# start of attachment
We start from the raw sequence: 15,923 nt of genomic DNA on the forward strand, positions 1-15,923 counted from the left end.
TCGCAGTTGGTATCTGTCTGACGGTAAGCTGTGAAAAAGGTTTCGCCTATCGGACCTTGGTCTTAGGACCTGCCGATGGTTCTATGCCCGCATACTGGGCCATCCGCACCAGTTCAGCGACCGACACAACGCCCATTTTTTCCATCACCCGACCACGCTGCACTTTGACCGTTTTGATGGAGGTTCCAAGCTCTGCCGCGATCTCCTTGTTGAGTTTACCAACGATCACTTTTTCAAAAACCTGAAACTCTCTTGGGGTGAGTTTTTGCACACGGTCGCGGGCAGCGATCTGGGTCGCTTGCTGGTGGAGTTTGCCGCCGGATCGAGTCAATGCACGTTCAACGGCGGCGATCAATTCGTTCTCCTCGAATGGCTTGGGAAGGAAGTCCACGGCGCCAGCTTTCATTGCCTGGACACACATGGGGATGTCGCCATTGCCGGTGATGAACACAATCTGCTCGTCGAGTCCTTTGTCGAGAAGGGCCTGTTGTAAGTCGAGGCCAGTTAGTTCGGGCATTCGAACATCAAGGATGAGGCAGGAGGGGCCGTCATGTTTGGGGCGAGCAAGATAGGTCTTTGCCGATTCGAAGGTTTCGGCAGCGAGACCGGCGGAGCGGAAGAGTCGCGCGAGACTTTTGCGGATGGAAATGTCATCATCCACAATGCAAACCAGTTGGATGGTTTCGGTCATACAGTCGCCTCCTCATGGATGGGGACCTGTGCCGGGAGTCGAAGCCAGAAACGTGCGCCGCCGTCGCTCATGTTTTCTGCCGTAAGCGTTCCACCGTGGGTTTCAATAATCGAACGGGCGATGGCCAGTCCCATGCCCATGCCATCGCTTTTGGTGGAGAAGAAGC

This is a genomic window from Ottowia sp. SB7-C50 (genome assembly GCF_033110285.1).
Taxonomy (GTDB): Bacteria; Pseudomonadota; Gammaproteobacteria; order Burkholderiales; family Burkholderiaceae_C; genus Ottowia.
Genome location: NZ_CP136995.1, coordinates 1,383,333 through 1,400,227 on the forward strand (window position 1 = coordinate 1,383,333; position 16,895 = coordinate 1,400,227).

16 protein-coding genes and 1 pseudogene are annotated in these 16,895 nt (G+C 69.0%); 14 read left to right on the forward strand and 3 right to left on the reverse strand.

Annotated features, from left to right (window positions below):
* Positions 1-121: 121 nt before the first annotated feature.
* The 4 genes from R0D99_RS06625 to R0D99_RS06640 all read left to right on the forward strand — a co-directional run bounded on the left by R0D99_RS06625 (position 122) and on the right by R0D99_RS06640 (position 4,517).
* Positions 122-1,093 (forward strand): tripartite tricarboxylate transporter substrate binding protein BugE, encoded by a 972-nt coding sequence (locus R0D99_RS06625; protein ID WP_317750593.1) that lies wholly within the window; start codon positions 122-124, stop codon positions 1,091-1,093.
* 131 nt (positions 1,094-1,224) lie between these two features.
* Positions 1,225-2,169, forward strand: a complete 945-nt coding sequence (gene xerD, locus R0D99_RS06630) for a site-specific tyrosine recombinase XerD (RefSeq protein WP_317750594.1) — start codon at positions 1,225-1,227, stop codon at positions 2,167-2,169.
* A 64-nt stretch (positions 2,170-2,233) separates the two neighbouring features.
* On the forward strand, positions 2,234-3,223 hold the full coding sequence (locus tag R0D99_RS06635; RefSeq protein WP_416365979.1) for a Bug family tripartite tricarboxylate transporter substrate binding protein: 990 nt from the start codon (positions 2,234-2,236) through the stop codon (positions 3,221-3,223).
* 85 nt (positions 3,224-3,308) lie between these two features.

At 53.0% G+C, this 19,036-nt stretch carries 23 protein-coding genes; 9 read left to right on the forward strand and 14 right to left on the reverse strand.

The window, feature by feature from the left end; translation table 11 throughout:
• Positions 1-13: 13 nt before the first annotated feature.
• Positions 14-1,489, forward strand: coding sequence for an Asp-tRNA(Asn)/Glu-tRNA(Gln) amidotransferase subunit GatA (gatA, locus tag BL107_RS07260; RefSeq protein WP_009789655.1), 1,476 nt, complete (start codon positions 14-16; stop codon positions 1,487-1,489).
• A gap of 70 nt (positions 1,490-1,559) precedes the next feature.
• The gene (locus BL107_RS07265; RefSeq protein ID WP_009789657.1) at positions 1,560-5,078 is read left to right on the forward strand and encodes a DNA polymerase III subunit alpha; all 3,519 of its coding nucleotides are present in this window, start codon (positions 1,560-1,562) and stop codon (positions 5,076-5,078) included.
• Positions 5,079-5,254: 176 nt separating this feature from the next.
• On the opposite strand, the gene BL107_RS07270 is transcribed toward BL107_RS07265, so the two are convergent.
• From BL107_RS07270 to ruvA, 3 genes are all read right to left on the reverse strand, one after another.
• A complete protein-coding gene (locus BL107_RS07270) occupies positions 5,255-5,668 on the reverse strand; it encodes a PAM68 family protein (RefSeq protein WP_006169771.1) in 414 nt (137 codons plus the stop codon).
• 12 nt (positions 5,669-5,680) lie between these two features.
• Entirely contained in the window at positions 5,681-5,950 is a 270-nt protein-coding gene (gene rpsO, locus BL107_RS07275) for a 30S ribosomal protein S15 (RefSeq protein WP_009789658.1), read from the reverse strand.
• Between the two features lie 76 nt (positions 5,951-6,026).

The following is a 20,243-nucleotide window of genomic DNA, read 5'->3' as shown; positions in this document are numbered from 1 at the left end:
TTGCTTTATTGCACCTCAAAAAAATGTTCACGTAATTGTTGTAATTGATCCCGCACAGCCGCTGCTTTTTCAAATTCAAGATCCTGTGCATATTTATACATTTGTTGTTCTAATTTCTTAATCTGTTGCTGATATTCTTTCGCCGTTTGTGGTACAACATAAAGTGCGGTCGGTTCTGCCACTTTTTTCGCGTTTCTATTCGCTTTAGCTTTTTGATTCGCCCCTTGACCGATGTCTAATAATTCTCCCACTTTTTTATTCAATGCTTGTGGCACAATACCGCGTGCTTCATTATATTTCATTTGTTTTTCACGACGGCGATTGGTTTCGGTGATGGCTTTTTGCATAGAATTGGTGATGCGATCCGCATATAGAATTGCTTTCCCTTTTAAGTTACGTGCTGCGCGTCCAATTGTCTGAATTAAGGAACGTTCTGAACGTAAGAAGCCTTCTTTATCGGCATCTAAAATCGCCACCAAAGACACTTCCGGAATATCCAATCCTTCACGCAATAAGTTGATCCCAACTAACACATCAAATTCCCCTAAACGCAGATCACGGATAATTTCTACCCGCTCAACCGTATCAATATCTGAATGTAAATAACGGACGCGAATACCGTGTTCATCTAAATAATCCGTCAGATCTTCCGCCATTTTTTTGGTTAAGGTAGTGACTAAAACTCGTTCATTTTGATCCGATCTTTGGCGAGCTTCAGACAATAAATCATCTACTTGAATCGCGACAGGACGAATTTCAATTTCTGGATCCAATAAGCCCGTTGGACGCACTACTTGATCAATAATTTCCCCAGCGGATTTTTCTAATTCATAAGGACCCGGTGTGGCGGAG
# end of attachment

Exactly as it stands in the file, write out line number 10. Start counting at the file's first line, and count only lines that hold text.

* Positions 122-1,093 (forward strand): tripartite tricarboxylate transporter substrate binding protein BugE, encoded by a 972-nt coding sequence (locus R0D99_RS06625; protein ID WP_317750593.1) that lies wholly within the window; start codon positions 122-124, stop codon positions 1,091-1,093.